Less than a decade ago, there were no
e-readers, no e-books and no widespread self-publishing. Aspiring authors suffered little possibility of ever seeing their ramblings in published form unless they paid far too much to a vanity press for a garage full of books that would never sell. For most, the dream truly was little more than a fantasy.

Along came internet publishing. E-book readers quickly followed, along with dire projections of the end of traditional publishing. “Bookstores will go bankrupt.” “Mainstream publishers will die on the vine.” “Big name authors will suddenly discover stiff competition for a rapidly dwindling share of the reader market.”

Any town crier in medieval times would be proud of the loud proclamations of doom and gloom.

What really happened?

Some predictions did come to pass. One large bookstore chain, Borders, closed their doors, but it had little to do with growth in self-publishing. They were managed by stupid people who made bad business decisions. "Used book” stores have seen sales dwindle with the advance of e-readers. Many, including my favorite, have closed their doors. New “authors” did indeed explode onto the literary scene in such numbers that most vanished into a cacophony of unknown talking heads. A tiny few soared to great heights on the backs of fiction that went “viral.”

Big publishing houses seemed to ignore the growing changes. They stood in the muddy swamp of traditional literature like dinosaurs casually chewing on literary leaves while staring in mindless wonder at the glowing spot in the sky above, an approaching ten-mile-wide meteor. I suspect they thought all this self-publishing was hoopla, a passing bubble in time that would burst, leaving behind a sticky residue of dwindled hopes and failed dreams. Boy, were they wrong!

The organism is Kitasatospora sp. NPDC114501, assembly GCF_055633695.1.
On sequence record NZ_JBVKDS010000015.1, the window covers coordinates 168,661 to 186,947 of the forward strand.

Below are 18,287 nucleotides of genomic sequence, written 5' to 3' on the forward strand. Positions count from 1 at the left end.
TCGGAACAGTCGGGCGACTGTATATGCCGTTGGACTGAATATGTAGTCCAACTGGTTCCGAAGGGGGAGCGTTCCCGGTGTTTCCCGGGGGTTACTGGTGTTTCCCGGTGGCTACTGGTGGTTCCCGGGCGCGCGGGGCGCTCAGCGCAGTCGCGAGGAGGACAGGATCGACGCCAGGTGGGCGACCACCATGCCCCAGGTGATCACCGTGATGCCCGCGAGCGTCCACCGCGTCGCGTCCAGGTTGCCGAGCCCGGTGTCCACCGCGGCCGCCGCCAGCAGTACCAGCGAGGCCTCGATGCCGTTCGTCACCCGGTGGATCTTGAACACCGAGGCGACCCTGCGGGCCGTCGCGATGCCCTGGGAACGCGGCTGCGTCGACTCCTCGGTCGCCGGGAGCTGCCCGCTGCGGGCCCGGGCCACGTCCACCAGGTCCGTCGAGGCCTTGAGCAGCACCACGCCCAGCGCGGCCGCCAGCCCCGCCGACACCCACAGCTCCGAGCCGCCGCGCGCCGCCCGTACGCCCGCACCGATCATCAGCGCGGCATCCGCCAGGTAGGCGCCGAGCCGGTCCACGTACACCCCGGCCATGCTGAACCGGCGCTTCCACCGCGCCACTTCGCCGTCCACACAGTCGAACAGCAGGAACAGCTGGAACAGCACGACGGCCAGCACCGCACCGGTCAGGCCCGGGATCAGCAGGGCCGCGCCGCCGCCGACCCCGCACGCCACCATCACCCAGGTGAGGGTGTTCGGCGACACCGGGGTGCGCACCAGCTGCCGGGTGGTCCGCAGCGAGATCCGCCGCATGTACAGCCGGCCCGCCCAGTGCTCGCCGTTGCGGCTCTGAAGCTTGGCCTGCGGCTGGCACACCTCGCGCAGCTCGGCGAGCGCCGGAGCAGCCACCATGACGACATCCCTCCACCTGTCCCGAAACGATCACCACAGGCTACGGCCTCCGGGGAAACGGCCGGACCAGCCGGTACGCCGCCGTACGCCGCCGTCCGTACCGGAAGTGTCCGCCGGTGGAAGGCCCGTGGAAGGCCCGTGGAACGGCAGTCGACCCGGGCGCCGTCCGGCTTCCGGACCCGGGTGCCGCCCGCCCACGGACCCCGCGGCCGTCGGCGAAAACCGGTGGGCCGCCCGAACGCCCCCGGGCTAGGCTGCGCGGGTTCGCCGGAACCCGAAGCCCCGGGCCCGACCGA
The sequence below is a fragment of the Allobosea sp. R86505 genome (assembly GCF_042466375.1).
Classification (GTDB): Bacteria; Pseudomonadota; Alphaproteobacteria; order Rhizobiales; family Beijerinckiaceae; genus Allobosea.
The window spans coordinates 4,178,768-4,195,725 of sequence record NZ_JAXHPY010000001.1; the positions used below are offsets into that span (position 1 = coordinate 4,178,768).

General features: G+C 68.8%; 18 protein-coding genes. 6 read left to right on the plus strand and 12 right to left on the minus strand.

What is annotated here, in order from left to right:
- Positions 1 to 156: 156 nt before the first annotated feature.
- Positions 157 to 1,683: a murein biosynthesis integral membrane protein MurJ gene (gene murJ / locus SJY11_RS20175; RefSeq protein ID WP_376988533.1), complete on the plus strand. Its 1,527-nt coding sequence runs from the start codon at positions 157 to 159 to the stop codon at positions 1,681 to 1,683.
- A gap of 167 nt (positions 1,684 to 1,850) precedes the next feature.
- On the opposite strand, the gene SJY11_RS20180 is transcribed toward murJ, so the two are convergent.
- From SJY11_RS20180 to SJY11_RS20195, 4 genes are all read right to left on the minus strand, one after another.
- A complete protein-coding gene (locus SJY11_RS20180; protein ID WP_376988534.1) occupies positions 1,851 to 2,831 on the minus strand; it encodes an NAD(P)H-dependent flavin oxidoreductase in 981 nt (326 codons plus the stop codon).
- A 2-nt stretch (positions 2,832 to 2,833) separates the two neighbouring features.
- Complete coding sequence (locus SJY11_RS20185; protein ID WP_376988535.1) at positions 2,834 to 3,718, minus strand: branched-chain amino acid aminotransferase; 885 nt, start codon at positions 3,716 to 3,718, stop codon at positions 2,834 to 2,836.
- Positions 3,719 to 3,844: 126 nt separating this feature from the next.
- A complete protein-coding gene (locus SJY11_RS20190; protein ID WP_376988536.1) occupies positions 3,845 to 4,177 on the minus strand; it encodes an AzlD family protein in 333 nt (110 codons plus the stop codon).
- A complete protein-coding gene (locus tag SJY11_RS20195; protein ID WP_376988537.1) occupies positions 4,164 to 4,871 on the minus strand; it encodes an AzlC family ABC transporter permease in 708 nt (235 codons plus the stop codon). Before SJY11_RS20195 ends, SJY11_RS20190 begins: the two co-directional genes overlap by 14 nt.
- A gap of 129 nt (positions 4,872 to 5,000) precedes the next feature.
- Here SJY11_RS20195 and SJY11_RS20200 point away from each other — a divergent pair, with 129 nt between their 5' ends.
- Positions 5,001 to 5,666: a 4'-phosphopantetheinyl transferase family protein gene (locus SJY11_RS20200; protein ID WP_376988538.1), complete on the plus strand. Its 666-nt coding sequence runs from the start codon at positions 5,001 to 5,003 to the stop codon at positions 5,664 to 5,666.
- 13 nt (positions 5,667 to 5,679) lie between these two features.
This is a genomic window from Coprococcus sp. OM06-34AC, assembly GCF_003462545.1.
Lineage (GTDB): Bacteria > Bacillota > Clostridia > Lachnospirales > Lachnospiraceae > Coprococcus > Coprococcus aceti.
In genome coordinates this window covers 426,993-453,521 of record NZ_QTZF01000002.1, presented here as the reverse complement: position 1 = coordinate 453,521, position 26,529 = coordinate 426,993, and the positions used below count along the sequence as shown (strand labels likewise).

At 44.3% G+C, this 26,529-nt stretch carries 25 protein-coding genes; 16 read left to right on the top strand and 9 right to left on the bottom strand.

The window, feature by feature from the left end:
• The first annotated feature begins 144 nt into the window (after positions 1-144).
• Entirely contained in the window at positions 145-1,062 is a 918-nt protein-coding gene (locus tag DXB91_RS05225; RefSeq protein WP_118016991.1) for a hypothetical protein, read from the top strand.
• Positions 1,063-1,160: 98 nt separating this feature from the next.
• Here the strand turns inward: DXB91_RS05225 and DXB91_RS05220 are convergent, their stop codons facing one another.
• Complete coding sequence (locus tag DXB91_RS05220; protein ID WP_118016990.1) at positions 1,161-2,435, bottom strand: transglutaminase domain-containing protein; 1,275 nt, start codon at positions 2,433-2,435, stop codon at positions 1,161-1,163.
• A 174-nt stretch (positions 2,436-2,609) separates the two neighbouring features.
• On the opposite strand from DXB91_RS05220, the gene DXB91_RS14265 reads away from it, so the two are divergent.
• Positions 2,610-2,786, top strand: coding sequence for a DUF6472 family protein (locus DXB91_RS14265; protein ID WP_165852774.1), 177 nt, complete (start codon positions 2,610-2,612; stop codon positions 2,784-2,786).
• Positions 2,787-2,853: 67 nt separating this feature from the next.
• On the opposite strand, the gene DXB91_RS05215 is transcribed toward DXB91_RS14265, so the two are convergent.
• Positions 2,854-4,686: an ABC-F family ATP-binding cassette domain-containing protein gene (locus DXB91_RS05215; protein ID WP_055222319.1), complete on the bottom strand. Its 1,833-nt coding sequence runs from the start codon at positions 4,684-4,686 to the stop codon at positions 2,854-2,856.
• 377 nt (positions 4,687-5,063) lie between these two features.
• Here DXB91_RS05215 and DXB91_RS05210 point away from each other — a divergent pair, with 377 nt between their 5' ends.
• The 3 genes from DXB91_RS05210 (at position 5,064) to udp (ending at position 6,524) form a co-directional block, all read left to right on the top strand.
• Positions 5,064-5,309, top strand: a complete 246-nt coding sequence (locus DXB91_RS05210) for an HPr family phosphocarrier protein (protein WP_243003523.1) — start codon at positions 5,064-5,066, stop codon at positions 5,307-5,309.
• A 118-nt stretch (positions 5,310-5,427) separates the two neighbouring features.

Ironically, traditional publishers might just be the big winners in all this literature evolution. “How is that?” you ask.
Will YOUR boat float when the tide hits?
Self-publishing created a vast pool of substandard writing foisted off on the public by catchy graphics and low prices. Took a little while, but readers finally caught on. Even “free” books are not getting the downloads that they once did. Price used to be a major factor in book sales. No longer. Consumers figured out the REAL price of an e-book . . . their own time. Bad writing, poor editing and over-hyped, under-delivered e-books have left them cautious about wasting precious free time on crap. For a dollar or two more, a properly edited, well-written e-book from a publisher with strong writing standards can immerse a reader in a wonderful world of suspended reality.